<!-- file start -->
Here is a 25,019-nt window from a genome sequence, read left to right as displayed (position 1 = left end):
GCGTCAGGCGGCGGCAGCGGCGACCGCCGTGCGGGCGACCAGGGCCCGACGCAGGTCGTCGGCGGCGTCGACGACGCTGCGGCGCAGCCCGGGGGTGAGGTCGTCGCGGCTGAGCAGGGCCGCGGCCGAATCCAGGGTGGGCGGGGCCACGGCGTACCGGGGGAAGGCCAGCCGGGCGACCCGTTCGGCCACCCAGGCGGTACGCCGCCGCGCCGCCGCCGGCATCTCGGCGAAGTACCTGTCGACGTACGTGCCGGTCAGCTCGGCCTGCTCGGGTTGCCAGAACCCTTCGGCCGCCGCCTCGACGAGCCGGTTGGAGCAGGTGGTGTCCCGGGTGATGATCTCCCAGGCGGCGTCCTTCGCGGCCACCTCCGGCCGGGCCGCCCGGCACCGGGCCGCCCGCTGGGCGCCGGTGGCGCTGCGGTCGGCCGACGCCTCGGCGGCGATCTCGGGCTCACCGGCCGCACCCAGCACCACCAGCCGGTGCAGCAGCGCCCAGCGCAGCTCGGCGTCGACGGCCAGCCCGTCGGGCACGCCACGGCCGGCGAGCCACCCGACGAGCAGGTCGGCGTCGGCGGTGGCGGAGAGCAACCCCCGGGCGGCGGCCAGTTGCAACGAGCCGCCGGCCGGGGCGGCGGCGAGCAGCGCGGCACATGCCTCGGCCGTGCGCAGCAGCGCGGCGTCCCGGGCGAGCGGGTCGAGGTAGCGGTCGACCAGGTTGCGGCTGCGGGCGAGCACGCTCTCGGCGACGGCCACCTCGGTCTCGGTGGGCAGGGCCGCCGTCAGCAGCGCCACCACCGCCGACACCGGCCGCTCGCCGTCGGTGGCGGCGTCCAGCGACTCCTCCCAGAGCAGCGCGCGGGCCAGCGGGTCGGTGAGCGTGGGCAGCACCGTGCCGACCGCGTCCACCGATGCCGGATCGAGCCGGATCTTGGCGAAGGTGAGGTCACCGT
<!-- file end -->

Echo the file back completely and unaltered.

Here is a 25,019-nt window from a genome sequence, read left to right as displayed (position 1 = left end):
GCGTCAGGCGGCGGCAGCGGCGACCGCCGTGCGGGCGACCAGGGCCCGACGCAGGTCGTCGGCGGCGTCGACGACGCTGCGGCGCAGCCCGGGGGTGAGGTCGTCGCGGCTGAGCAGGGCCGCGGCCGAATCCAGGGTGGGCGGGGCCACGGCGTACCGGGGGAAGGCCAGCCGGGCGACCCGTTCGGCCACCCAGGCGGTACGCCGCCGCGCCGCCGCCGGCATCTCGGCGAAGTACCTGTCGACGTACGTGCCGGTCAGCTCGGCCTGCTCGGGTTGCCAGAACCCTTCGGCCGCCGCCTCGACGAGCCGGTTGGAGCAGGTGGTGTCCCGGGTGATGATCTCCCAGGCGGCGTCCTTCGCGGCCACCTCCGGCCGGGCCGCCCGGCACCGGGCCGCCCGCTGGGCGCCGGTGGCGCTGCGGTCGGCCGACGCCTCGGCGGCGATCTCGGGCTCACCGGCCGCACCCAGCACCACCAGCCGGTGCAGCAGCGCCCAGCGCAGCTCGGCGTCGACGGCCAGCCCGTCGGGCACGCCACGGCCGGCGAGCCACCCGACGAGCAGGTCGGCGTCGGCGGTGGCGGAGAGCAACCCCCGGGCGGCGGCCAGTTGCAACGAGCCGCCGGCCGGGGCGGCGGCGAGCAGCGCGGCACATGCCTCGGCCGTGCGCAGCAGCGCGGCGTCCCGGGCGAGCGGGTCGAGGTAGCGGTCGACCAGGTTGCGGCTGCGGGCGAGCACGCTCTCGGCGACGGCCACCTCGGTCTCGGTGGGCAGGGCCGCCGTCAGCAGCGCCACCACCGCCGACACCGGCCGCTCGCCGTCGGTGGCGGCGTCCAGCGACTCCTCCCAGAGCAGCGCGCGGGCCAGCGGGTCGGTGAGCGTGGGCAGCACCGTGCCGACCGCGTCCACCGATGCCGGATCGAGCCGGATCTTGGCGAAGGTGAGGTCACCGT